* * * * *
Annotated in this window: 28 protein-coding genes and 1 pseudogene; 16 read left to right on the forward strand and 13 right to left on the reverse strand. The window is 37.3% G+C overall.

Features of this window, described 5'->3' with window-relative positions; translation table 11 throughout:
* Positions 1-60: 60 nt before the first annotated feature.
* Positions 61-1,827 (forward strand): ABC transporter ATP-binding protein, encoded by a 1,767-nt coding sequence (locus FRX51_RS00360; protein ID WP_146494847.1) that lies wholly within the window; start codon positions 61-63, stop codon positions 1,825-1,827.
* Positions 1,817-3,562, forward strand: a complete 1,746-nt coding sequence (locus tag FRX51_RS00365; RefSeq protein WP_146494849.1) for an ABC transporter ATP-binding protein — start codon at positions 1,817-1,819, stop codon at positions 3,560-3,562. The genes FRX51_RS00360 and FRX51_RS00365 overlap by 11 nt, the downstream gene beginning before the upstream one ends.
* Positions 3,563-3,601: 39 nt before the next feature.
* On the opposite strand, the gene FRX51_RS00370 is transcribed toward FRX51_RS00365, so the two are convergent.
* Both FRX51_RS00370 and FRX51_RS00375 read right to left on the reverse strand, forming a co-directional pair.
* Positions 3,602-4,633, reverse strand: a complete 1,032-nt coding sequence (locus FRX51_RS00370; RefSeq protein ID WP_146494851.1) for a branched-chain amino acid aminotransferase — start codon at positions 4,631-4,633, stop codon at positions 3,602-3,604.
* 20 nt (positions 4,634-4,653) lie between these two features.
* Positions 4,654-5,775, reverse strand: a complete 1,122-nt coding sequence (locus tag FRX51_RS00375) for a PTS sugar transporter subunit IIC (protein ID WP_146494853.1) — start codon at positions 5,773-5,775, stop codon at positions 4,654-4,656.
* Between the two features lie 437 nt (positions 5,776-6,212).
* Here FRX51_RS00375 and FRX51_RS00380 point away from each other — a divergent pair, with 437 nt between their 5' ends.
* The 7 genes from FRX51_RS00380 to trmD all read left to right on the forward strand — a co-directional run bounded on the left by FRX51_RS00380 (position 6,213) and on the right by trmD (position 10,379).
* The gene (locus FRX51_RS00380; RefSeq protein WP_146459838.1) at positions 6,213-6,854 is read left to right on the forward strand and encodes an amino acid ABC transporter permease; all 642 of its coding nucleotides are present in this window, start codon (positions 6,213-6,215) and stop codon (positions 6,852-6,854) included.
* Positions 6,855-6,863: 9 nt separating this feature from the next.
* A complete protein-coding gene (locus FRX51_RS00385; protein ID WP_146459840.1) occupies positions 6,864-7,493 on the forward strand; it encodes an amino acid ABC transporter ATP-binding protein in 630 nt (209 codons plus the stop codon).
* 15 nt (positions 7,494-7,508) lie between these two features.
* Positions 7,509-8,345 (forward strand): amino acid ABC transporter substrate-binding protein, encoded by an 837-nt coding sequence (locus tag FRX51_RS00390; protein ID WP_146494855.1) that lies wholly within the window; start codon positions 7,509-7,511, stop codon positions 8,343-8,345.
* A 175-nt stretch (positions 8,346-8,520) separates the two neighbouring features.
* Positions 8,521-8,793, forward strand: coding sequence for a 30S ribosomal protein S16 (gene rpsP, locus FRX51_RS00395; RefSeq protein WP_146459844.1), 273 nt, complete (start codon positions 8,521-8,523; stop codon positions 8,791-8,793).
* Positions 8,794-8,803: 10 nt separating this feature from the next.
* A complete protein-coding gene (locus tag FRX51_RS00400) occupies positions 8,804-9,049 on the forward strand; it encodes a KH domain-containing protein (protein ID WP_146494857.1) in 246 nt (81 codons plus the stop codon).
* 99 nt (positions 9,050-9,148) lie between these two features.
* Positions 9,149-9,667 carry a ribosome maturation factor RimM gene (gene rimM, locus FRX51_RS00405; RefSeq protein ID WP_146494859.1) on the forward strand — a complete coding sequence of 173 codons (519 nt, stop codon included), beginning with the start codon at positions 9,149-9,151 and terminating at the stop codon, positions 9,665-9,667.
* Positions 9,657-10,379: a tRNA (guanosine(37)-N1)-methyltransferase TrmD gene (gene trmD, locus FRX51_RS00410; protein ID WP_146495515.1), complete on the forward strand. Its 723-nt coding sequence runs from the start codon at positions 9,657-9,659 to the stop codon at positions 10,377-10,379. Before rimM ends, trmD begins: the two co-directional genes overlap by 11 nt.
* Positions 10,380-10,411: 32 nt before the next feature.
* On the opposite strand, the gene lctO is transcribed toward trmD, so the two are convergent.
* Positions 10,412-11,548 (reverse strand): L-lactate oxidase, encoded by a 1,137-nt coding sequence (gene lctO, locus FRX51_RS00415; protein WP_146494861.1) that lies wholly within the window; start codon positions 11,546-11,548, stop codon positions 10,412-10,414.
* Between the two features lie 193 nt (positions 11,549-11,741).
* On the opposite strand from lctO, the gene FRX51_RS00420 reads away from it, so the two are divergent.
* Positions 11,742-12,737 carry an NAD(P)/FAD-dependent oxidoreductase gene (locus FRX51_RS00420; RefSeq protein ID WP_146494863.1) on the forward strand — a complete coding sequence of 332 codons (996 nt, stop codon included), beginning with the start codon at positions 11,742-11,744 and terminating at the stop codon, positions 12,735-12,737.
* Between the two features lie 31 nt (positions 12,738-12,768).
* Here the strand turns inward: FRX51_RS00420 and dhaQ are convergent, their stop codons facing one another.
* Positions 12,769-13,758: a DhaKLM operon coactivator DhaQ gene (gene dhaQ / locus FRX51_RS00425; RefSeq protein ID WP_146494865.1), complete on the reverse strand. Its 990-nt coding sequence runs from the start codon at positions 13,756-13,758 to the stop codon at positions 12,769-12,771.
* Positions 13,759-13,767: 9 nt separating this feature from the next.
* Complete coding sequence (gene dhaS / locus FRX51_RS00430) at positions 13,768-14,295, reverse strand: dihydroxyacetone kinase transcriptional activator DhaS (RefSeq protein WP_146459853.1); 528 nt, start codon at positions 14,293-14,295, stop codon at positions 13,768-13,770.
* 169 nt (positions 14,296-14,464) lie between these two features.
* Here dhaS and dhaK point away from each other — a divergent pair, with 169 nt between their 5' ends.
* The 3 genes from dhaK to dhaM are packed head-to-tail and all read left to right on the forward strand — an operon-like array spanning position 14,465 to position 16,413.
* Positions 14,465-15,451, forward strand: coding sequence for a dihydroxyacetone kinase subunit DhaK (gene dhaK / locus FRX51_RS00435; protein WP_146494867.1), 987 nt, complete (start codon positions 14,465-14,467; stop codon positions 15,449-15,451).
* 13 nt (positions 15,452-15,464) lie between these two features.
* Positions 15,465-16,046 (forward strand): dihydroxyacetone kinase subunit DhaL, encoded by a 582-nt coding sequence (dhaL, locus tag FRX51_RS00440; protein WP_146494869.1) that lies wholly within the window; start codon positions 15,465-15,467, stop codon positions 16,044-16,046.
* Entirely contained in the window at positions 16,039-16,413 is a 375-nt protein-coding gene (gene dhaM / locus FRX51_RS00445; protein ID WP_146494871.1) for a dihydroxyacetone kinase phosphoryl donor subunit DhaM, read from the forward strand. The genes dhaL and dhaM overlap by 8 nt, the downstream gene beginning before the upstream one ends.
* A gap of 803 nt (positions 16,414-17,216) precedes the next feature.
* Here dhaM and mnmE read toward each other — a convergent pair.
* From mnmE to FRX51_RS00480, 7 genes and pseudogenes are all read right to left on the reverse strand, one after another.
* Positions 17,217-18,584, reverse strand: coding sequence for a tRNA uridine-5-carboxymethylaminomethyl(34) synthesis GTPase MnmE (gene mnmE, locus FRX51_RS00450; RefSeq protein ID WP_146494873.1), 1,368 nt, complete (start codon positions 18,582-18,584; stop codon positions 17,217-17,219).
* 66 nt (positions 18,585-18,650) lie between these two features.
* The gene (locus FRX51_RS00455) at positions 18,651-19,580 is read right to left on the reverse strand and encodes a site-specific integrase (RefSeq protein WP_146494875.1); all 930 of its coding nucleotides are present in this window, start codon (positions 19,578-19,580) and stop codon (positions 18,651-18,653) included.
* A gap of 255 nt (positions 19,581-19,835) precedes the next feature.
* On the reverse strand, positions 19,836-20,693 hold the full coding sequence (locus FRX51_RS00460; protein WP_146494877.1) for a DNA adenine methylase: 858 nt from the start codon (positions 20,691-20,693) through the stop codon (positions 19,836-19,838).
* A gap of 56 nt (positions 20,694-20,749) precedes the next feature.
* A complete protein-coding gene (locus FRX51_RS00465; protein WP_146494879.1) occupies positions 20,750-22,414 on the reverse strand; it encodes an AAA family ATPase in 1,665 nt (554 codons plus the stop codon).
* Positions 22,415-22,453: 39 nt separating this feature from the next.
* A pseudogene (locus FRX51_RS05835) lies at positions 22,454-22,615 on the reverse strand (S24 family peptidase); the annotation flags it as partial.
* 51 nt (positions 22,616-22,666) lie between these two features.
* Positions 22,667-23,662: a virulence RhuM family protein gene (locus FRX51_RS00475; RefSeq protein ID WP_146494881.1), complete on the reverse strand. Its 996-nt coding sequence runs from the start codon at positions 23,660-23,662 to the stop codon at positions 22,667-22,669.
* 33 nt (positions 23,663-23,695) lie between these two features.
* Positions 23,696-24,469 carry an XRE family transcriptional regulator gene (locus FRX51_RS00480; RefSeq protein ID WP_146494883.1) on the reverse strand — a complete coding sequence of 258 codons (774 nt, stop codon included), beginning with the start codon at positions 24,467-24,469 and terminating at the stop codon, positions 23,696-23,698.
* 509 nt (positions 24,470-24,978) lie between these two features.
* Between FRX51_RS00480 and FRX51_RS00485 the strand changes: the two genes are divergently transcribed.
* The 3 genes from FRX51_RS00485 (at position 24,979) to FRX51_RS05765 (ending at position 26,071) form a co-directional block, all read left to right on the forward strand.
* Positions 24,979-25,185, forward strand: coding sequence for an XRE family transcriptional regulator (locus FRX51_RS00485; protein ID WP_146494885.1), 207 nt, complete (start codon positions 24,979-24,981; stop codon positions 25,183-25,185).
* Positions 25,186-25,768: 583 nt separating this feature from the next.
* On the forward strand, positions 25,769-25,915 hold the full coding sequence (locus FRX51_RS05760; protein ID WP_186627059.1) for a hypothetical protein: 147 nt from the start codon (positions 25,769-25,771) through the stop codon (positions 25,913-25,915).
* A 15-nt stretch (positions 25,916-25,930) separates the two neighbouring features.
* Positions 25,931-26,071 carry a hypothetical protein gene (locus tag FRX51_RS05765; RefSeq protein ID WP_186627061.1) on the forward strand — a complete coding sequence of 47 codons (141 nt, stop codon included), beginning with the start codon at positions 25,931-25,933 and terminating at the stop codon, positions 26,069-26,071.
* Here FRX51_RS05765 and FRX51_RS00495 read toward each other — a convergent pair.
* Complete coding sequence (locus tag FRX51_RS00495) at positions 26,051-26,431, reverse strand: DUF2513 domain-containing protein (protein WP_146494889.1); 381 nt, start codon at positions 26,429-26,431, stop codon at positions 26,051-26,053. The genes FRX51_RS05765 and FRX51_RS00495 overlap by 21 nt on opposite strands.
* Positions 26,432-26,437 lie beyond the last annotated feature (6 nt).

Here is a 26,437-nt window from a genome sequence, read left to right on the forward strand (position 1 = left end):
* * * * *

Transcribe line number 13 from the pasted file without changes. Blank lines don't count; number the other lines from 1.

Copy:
* Here FRX51_RS00375 and FRX51_RS00380 point away from each other — a divergent pair, with 437 nt between their 5' ends.